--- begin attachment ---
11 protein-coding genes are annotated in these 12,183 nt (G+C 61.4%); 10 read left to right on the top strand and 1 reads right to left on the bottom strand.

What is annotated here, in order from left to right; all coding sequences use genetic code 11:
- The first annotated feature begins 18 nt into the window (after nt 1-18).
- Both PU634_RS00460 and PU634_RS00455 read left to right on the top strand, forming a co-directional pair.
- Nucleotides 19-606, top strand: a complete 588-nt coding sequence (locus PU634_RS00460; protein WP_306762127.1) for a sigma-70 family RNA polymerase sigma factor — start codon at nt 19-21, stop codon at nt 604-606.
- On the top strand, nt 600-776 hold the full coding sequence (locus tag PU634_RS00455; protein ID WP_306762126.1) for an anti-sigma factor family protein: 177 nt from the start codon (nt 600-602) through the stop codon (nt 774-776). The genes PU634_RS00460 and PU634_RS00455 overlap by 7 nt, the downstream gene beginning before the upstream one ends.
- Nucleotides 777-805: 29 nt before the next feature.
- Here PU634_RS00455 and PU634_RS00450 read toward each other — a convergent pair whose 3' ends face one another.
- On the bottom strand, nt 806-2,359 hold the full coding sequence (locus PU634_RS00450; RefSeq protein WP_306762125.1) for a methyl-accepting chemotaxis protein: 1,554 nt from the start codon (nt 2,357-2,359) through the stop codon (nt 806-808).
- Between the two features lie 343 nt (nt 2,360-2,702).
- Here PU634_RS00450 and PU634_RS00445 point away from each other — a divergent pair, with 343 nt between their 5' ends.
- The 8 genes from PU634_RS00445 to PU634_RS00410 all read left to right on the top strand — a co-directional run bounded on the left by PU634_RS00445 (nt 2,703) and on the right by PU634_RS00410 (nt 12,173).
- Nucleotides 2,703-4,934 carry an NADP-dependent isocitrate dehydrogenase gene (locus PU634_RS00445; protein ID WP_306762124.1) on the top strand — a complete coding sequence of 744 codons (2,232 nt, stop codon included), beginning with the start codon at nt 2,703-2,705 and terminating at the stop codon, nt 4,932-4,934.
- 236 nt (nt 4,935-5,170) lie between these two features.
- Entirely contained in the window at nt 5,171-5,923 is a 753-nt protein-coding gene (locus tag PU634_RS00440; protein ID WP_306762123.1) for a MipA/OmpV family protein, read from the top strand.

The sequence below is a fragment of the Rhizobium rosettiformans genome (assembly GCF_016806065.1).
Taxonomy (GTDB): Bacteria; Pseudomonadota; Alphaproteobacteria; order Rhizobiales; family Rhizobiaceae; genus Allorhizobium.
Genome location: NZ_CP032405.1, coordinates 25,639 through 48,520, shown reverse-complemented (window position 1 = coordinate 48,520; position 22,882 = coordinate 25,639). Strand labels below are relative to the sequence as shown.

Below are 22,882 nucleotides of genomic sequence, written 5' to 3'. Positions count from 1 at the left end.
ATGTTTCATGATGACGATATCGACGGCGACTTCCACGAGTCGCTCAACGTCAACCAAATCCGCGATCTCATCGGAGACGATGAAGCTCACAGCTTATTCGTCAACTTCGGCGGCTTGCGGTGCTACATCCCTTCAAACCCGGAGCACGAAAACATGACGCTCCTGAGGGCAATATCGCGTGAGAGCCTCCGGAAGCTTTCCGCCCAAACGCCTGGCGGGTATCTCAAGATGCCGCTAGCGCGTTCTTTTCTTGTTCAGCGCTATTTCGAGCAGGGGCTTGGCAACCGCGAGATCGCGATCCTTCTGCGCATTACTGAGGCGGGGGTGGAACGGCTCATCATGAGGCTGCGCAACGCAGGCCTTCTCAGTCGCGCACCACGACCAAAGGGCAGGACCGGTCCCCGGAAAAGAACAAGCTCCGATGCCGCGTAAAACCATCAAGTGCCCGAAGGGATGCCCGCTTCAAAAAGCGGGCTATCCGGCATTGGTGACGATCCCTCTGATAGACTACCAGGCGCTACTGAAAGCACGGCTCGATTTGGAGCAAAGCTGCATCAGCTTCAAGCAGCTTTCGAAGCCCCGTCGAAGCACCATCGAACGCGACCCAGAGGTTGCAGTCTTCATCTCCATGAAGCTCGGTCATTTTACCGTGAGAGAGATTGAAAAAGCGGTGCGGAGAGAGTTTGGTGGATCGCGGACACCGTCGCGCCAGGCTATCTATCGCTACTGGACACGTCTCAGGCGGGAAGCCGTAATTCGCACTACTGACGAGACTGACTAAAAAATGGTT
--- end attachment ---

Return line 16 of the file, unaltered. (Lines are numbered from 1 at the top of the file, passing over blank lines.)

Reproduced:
The sequence below is a fragment of the Rhizobium rosettiformans genome (assembly GCF_016806065.1).